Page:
2 Corinthians 12:9-10

This is an encouragement to me. I’m no stranger to weakness. Again, I’m not talking at all about weaknesses that are sin-oriented. Like some people might think their addiction to pornography or the like is a weakness that Christ somehow might use. Nonsense, and completely against what Paul was getting at here. If that person repents, and changes over time, then their life might be a testimony of Christ’s strength in helping them, so that they can help others through Christ and the gospel. Paul’s weaknesses came through his humanity in living in this present existence under the curse, death imminent, and especially because of his witness to Christ and the gospel in the face of strong opposition, in the end resulting in his death.

It’s no fun at all, weaknesses. But that’s where Christ’s strength is found. That helps a lot. I look forward to the Day, when all of it will be over. In and through Jesus.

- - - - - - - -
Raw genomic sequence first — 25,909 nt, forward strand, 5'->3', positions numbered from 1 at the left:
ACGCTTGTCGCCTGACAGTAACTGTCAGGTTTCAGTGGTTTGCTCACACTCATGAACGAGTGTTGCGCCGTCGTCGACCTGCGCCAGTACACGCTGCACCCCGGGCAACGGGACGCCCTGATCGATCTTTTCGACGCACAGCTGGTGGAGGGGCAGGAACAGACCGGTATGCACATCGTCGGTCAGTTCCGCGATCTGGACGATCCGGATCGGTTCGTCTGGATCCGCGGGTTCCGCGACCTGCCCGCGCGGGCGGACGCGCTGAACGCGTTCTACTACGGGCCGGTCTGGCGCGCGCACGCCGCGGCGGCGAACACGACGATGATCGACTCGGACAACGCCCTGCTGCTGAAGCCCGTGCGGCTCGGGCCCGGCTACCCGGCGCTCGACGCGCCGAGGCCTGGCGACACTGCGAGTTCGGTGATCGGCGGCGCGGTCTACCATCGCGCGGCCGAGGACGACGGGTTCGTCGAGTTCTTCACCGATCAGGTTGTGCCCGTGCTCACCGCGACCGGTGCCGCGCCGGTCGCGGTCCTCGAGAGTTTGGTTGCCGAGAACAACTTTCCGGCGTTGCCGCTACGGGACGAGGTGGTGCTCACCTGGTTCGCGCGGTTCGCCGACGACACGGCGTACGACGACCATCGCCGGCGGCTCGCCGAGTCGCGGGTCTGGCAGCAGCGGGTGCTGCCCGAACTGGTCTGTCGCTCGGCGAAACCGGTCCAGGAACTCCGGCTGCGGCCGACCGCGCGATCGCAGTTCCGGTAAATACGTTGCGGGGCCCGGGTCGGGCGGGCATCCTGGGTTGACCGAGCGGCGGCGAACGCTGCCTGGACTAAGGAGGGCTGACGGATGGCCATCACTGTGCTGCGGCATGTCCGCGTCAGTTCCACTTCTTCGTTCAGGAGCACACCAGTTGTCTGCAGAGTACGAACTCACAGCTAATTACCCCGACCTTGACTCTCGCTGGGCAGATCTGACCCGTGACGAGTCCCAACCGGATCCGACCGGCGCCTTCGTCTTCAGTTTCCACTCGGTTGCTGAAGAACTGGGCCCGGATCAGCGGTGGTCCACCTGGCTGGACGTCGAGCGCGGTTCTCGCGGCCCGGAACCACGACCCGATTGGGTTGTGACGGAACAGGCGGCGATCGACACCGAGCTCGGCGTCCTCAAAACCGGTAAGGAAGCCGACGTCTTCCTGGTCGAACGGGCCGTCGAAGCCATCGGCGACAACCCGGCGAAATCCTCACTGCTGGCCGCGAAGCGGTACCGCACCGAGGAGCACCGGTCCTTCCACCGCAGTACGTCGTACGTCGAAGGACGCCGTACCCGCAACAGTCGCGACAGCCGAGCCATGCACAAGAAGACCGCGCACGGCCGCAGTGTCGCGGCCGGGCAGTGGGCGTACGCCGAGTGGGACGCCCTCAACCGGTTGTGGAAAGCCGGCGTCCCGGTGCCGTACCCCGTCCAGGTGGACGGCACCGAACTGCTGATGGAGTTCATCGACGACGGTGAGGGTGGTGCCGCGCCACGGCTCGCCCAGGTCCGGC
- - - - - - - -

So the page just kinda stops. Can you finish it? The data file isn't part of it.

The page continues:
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plodding on with scripture

I notice sometimes that people are trying to help others by coming up with something novel, maybe even new. That reminds me of how ancient philosophers used to gather regularly around Mars Hill in Athens, doing nothing more than listening to the latest new idea, or thoughts. Maybe it was in part a search for truth, which actually in itself is good. But it seems that all too often it’s more of a search for notoriety, to become famous, well known, respected. Not to say that saying the old things in a new way isn’t valuable. Or that God might even give some new insight to his church through his word, at least for the times that are faced.

I believe, while it’s perfectly all right, in fact good to read widely to some extent, that we Christians need to major on scripture, and plod along in that. We need the whole of it, along with every part.